Victor’s valorization of the body over mind and spirit completes the Romantic failure. Privileging ancient over modern science exacerbates that debacle. In “infus[ing] a spark of being,” Victor employs a mystical, neo-alchemical vivification (43). The terms Victor employs “relate more to alchemy and miracle than they do to science. … [H]e is … like a magus” (Vernon, 275). In Romanticism’s credo, the human being’s soul possesses a divine spark; that ideal valued intuition, spirit, aesthetic sensitivity—transcendent components of mind. However, Victor neglects this aspect. If revolution espouses “progress,” Victor states that modern science encourages him: “I considered the improvement which every day takes place in science and mechanics” (39). His mention of mechanics is notable; it implies privileging exclusively physical design over attention to intellectual and emotional development. He forgets to equip the revolutionary body with the necessary revolutionary mind and soul. Abdullah identifies the crux of this failure in a confused scientific perspective: “In order to go out of the infinite circle of obsolescence and achieve the desired scientific finalization, Frankenstein uses the right means, but with faulty procedure. He uses the means and resources of modern science, but he maintains the attitude of ancient chemists” (47). When that body sprung from the anonymous masses in its parts, the Romantic Victor failed to imbue it with the uplift of spirit and beauty. Instead of elevating humanity, it is destroyed by undeveloped souls and conscience. Mark Hansen argues that Victor’s methods undermine Romanticism: “Shelley highlights the impotence of inspirational science (and romantic poetry) to control its creation; the inspirational leap, she suggests, gives rise to forces which act beyond the poet-scientist’s control” (582). Ironically, Victor’s liberatory dreams turn on themselves. While his vision is to free man to thrive, he also unchains destructive drives. Life and existence are not necessarily synonymous; full life entails the Romantic values of intuition, spirit, and aesthetic appreciation. The alchemical elixir of life contemplates only freedom from disease and mortality, not a dark heart. Perhaps the greatest travesty of Nature lies in this failed emancipation. Narcissistically, Victor sought to liberate humanity from Nature’s restrictive boundaries, but unwittingly removed the restraints on the Creature’s natural primitive impulses. The Romantic appreciation of Nature’s beauty is mocked when he negligently frees her equally ugly side to reign.

In its depiction of a hideous creation’s horrific consequence, Frankenstein critiques Romantic revolutionary ideals and their failure to achieve the radical purpose of overturning an old order for a liberated utopia. Frankenstein articulates our contemporaneous society’s reluctance to shape the ideal individual during periods of radical social change (Abdullah, 48). The Romantic Movement reacted against what it saw as the cold, sterile rationalism of the Enlightenment. What it substituted was spirit, sensitivity, and intuition. However, Victor neglects these in his reanimation. Shelley wrote to promote the liberal version of enlightenment “as the only alternative to the spread of violent revolution” (Randel, 466). Frankenstein’s visions of beauty suffer from a conflicted perspective of Nature as both creator and destroyer, of science as working both within and outside of Nature’s limits; he represents the “ideals of the present  … that modern science should not adhere to certain limits” (Abdullah, 48). In so doing, he both exalts and debases the Movement’s ideals in the Creature’s body. Romantic liberatory drives emancipate the horrific along with the comely. Shelley captures the hellish reality of the Romantic project’s disaster in Victor’s shocked realization; after the beauty of the dream vanishes, “breathless horror and disgust filled my heart. … [The Creature] became a thing such as even Dante could not have conceived” (43, 44). In this way, Victor and his Creature both uneasily combine the twin antagonists of the beautiful and the hideous.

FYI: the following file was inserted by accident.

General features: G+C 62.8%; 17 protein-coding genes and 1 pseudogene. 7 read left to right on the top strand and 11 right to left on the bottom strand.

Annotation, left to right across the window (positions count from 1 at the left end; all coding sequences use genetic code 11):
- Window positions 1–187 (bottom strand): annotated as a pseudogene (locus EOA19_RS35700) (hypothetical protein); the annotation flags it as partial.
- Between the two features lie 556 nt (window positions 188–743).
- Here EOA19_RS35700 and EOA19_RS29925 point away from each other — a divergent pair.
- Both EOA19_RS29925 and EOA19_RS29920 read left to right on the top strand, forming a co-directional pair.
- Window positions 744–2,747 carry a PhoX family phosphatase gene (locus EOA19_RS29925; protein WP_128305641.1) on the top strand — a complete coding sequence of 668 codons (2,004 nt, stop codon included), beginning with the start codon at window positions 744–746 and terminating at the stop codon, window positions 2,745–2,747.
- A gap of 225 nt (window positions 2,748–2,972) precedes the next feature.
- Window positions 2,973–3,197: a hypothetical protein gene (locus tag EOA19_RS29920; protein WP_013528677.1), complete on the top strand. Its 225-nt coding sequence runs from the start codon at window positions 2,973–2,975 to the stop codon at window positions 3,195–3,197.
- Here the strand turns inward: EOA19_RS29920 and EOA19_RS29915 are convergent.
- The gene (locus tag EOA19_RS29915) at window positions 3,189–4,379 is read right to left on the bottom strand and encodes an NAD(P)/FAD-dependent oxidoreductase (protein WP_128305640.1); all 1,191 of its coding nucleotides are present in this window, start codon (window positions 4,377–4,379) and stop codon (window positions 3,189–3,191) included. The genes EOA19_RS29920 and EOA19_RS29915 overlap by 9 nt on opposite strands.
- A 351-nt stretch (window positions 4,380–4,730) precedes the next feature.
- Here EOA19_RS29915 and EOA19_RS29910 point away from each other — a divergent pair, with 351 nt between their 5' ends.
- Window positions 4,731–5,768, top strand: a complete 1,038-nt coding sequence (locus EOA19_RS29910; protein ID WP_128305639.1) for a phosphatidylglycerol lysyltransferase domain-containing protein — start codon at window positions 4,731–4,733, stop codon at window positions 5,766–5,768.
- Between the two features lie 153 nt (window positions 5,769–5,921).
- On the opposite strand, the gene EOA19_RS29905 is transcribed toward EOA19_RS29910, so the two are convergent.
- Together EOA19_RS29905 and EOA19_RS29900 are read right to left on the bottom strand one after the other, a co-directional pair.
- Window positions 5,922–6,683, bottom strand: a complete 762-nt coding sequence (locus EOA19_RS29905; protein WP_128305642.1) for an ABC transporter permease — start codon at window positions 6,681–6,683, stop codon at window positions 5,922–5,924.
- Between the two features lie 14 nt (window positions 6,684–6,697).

Works cited:
Abdullah, Shamil Taha. “The Moulding of the Scientist Individual in Frankenstein.” The Eskişehir Osmangazi Üniversitesi Sosyal Bilimler Dergisi Aralık 19:2 (2018). 37-50.
Hansen, Mark. “Not Thus, after All, Would Life Be Given”: “Technesis”, Technology and the Parody of Romantic Poetics in “Frankenstein” Studies in Romanticism 36:4 (1997). 575-609.
Hindle, Maurice. “Vital Matters: Mary Shelley’s Frankenstein and Romantic Science. Critical Survey 2:1 Science and the Nineteenth Century (1990). 29-35.
López-Varela Azcárate, A. and Saavedra, E. “The Metamorphosis of the Myth of Alquemy in the Romantic Imagination of Mary and Percy B. Shelley.” Icono14, 15:1, 108-127.
Randel, Fred V. “The Political Geography of Horror in Mary Shelley’s Frankenstein.” ELH (2003), 70:2. 465-491.
Sha, Richard C. “Romantic Skepticism about Scientific Experiment.” The Wordsworth Circle, 46:3 Romanticism and Experiment (2015). 127-131.
Shelley, Mary. Frankenstein. 1818. Introd. Diane Johnson. New York: Bantam, 2003.
Vernon, Peter. “Frankenstein: Science and Electricity.”  Études Anglaises (1997), 50:3. 270-83.

Garrett Jeter has a Ph.D. in English literature with a focus on 19th-century Gothic. His dissertative work addressed the Gothic as an intellectual, empirical reader experience. He currently teaches Composition and Literature as an Assistant Professor of English at Georgia Military College in Warner Robins, GA.

About Eleanor Bryan

Eleanor Bryan is an Associate Lecturer and PhD student at the University of Lincoln. Her research primarily concerns dramatic adaptations of Frankenstein and Dracula and her wider research interests include Romanticism, fin de siècle literature, and cinematic adaptation. Eleanor was awarded the Stephen Copley Award for Research by the British Association for Romantic Studies for both 2018 and 2019. She is the blog curator for the BARS Romantic Reimaginings series and is a Communications Fellow for the Keats Shelley Association of America. She can be contacted at